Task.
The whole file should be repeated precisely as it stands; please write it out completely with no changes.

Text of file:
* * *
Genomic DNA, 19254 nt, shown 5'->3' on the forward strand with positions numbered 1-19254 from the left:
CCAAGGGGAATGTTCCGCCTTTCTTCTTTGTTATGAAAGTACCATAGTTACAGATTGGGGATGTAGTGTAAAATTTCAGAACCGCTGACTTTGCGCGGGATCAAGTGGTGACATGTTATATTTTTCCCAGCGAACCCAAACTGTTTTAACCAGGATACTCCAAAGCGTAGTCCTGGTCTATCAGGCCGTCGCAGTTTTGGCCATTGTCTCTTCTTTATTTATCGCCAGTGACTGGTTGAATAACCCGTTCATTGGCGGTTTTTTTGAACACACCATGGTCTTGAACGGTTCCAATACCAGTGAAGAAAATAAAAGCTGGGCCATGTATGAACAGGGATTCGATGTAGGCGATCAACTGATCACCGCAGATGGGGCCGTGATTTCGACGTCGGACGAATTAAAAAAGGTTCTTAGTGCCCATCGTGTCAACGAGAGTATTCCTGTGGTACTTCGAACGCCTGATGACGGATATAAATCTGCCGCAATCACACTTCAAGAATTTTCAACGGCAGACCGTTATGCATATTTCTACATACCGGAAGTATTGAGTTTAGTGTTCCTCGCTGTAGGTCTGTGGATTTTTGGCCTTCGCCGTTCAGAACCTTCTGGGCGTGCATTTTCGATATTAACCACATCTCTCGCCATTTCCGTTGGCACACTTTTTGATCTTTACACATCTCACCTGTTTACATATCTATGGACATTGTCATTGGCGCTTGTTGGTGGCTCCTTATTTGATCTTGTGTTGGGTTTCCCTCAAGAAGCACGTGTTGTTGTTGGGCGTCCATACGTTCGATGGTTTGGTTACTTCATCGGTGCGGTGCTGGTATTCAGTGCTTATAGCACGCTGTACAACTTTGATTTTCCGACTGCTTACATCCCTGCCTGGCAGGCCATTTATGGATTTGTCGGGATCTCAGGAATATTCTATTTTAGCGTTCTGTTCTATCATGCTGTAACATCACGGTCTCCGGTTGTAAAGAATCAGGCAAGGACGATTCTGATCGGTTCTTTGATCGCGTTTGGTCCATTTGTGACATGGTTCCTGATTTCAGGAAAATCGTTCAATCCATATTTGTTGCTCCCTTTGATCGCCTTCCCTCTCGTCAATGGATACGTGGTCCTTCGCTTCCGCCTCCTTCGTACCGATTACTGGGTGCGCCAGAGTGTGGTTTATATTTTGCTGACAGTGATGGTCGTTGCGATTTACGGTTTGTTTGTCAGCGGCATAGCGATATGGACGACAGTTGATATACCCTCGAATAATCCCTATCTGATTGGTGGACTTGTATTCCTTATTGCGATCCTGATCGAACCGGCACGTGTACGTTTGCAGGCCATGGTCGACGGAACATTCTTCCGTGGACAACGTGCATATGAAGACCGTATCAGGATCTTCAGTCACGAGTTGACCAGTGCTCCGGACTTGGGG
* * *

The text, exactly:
Genomic DNA, 19254 nt, shown 5'->3' on the forward strand with positions numbered 1-19254 from the left:
CCAAGGGGAATGTTCCGCCTTTCTTCTTTGTTATGAAAGTACCATAGTTACAGATTGGGGATGTAGTGTAAAATTTCAGAACCGCTGACTTTGCGCGGGATCAAGTGGTGACATGTTATATTTTTCCCAGCGAACCCAAACTGTTTTAACCAGGATACTCCAAAGCGTAGTCCTGGTCTATCAGGCCGTCGCAGTTTTGGCCATTGTCTCTTCTTTATTTATCGCCAGTGACTGGTTGAATAACCCGTTCATTGGCGGTTTTTTTGAACACACCATGGTCTTGAACGGTTCCAATACCAGTGAAGAAAATAAAAGCTGGGCCATGTATGAACAGGGATTCGATGTAGGCGATCAACTGATCACCGCAGATGGGGCCGTGATTTCGACGTCGGACGAATTAAAAAAGGTTCTTAGTGCCCATCGTGTCAACGAGAGTATTCCTGTGGTACTTCGAACGCCTGATGACGGATATAAATCTGCCGCAATCACACTTCAAGAATTTTCAACGGCAGACCGTTATGCATATTTCTACATACCGGAAGTATTGAGTTTAGTGTTCCTCGCTGTAGGTCTGTGGATTTTTGGCCTTCGCCGTTCAGAACCTTCTGGGCGTGCATTTTCGATATTAACCACATCTCTCGCCATTTCCGTTGGCACACTTTTTGATCTTTACACATCTCACCTGTTTACATATCTATGGACATTGTCATTGGCGCTTGTTGGTGGCTCCTTATTTGATCTTGTGTTGGGTTTCCCTCAAGAAGCACGTGTTGTTGTTGGGCGTCCATACGTTCGATGGTTTGGTTACTTCATCGGTGCGGTGCTGGTATTCAGTGCTTATAGCACGCTGTACAACTTTGATTTTCCGACTGCTTACATCCCTGCCTGGCAGGCCATTTATGGATTTGTCGGGATCTCAGGAATATTCTATTTTAGCGTTCTGTTCTATCATGCTGTAACATCACGGTCTCCGGTTGTAAAGAATCAGGCAAGGACGATTCTGATCGGTTCTTTGATCGCGTTTGGTCCATTTGTGACATGGTTCCTGATTTCAGGAAAATCGTTCAATCCATATTTGTTGCTCCCTTTGATCGCCTTCCCTCTCGTCAATGGATACGTGGTCCTTCGCTTCCGCCTCCTTCGTACCGATTACTGGGTGCGCCAGAGTGTGGTTTATATTTTGCTGACAGTGATGGTCGTTGCGATTTACGGTTTGTTTGTCAGCGGCATAGCGATATGGACGACAGTTGATATACCCTCGAATAATCCCTATCTGATTGGTGGACTTGTATTCCTTATTGCGATCCTGATCGAACCGGCACGTGTACGTTTGCAGGCCATGGTCGACGGAACATTCTTCCGTGGACAACGTGCATATGAAGACCGTATCAGGATCTTCAGTCACGAGTTGACCAGTGCTCCGGACTTGGGG